The Ugly Side of Urban Transport

The absence of roads and mass transportation system as well as the fast growing population among others has rendered urban movement extremely difficult.

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The urban transport hurly-burly prevailing in the two main cities of Yaounde and Douala leaves no one indifferent. Even politicians who would like to intentionally paint black white have not been able to deny the fact. It takes two to tango from one corner of the city to the other. This is easy to observe and as nature would have it, all the other urban cities are fast taking after Yaounde and Douala.

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The commercial city of Douala is taking the lead in this unfortunate situation. People travelling to the South West Region who choose to penetrate the city are sure to spend not less than three hours switching from one taxi cab to the other, from mini buses to minibus ending up on risky motor-bikes. Inhabitants of the Bonaberi neighbourhood tell of the hurdles they go through to attain the city centre where they are obliged to leave their homes as early as 4 A.M in order to arrive at their job side on time.

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The story is no different in the capital city where city dwellers are forced to board old dilapidated taxi cabs, motor-bikes and ugly minibuses every day. The Government Delegate of the Yaounde City Council, Gilbert Tsimi Evouna in his presentation at the World Congress on Cities in Stuttgart, Germany a few years back, stated in very clear terms the reasons behind this disturbing situation. These his enumerated, include: the road network, parking lots, Highway Code and multiple modes of transport.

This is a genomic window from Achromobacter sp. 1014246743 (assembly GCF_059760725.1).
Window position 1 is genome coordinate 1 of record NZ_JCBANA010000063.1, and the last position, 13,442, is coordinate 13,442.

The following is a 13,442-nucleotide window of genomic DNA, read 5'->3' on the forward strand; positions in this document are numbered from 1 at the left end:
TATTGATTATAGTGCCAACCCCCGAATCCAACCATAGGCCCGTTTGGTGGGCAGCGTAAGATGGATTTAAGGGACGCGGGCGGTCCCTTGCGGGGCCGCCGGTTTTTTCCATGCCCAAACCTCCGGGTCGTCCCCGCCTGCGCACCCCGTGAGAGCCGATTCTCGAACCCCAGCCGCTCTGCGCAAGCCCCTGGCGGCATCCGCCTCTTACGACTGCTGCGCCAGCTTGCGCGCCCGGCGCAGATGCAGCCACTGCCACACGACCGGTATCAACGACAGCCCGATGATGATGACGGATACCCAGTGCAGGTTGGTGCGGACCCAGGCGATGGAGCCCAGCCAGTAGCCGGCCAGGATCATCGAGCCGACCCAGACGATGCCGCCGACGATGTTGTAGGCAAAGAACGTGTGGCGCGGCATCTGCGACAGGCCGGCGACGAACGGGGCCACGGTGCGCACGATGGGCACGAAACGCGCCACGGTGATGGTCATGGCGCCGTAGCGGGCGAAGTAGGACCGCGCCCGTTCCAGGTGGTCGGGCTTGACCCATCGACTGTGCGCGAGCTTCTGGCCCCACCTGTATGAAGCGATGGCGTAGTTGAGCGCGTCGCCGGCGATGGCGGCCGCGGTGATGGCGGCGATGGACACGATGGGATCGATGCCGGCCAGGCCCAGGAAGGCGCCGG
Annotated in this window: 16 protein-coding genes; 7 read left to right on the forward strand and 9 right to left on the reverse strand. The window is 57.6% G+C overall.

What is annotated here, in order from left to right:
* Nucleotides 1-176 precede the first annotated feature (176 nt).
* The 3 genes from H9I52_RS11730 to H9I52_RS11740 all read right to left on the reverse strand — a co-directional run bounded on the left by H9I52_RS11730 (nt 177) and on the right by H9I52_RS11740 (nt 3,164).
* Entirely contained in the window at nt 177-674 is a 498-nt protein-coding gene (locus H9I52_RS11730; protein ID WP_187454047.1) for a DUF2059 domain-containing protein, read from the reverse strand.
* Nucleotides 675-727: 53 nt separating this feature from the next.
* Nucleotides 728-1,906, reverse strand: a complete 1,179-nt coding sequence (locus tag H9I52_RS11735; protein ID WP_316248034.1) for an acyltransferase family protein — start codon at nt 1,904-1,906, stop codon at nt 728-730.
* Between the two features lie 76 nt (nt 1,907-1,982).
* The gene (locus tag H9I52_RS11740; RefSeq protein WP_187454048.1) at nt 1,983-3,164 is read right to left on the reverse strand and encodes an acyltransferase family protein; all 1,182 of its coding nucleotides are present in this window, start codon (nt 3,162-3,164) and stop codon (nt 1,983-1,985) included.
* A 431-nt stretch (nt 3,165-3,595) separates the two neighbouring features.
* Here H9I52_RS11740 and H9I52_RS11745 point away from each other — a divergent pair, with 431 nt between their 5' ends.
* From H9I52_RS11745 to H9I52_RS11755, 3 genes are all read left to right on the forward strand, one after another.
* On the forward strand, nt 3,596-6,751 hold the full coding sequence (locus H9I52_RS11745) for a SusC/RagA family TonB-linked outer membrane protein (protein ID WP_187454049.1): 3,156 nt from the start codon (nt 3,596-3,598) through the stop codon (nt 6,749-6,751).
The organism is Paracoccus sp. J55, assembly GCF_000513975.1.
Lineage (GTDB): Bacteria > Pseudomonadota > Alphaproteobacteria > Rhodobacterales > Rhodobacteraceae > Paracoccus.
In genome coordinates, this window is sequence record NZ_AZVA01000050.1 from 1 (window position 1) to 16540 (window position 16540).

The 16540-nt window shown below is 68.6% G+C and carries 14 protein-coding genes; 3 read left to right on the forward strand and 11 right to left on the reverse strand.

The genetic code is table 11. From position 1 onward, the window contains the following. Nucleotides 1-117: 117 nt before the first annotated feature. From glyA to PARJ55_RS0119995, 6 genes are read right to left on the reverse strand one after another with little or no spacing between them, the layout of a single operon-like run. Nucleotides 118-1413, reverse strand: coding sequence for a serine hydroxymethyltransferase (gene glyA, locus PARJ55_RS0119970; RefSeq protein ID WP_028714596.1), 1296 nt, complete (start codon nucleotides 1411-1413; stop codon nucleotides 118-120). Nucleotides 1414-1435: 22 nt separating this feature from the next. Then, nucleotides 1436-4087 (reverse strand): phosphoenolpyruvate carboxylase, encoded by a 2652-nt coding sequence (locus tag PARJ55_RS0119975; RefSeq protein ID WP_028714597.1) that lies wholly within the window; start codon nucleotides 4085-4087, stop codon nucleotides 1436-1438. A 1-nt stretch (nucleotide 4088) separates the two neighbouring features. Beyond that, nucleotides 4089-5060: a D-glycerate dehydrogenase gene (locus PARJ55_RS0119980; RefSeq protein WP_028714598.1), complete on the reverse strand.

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In effect, the major part of the administrative and commercial activities is concentrated in the city centre, while the residential areas are mainly located in the peripheries. This alone greatly contributes to the daily go-slow in what has inevitably become a one-way traffic with virtually every worker moving towards the city centre in the morning and back to the residential quarters in the afternoon or evening.

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The situation is aggravated by the indiscipline and disrespectful behaviour of drivers especially taxi drivers who constitute the most important mode of transport. Even though the road signals are few, where they do exist; many cab drivers and to an extent private car owners willingly ignore them. The main issue may appear to be movement in the city, but from every indication, several other problems related to urban transport exist.

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The city council authorities have been working hard to instil discipline in city dwellers to ensure responsible parking; but have not succeeded in finding a lasting solution. The problem is much more acute during working hours where the number of vehicles generally surpasses the parking space. As such, vehicle owners are permanently at loggerhead with council workers. While this is happening, a serious accusing finger goes to the absence of mass transport system.

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The arrival of “Le Bus” rekindled hopes for Yaounde citizens but quickly died a natural death. The announcement of another bus system raises yet further hope and questions at the same time whether or not this is not another white elephant.

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